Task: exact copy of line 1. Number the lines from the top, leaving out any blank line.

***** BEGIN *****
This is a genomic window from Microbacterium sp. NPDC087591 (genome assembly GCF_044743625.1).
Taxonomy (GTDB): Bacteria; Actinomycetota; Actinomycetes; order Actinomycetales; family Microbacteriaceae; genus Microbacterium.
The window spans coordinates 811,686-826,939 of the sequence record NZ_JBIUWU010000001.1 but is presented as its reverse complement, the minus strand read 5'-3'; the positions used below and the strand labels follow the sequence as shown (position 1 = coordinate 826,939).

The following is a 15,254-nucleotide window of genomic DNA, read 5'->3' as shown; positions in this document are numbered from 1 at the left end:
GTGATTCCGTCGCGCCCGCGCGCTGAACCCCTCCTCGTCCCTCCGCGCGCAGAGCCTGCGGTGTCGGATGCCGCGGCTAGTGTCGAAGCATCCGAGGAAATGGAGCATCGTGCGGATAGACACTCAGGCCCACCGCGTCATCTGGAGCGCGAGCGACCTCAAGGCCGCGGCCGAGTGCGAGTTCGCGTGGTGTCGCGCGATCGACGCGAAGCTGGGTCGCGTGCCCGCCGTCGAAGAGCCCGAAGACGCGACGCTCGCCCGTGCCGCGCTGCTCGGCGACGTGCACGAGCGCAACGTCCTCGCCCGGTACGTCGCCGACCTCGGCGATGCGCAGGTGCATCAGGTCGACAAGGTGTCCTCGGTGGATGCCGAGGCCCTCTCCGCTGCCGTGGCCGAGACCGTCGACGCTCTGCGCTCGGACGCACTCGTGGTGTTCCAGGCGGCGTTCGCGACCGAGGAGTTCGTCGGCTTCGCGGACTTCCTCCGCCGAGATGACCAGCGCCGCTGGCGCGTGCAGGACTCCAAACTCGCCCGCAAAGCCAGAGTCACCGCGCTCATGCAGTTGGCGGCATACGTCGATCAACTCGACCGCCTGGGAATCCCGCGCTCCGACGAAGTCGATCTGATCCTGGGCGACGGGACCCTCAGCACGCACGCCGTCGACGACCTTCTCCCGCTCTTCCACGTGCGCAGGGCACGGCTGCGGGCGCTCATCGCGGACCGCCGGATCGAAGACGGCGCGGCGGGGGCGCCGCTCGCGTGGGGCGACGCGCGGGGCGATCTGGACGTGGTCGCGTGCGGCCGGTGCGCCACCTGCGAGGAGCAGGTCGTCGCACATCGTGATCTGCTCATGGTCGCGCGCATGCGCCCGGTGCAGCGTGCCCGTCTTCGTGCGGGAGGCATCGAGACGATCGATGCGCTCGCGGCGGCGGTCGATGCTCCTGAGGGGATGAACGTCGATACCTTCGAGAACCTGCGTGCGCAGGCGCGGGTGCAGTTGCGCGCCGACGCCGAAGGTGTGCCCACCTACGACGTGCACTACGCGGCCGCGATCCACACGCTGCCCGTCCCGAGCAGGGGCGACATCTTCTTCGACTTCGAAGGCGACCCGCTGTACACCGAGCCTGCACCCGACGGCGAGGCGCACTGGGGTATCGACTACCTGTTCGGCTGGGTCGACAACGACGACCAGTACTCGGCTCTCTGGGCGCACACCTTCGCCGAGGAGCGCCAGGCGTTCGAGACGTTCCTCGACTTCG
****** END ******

This is a genomic window from Microbacterium sp. NPDC087591 (genome assembly GCF_044743625.1).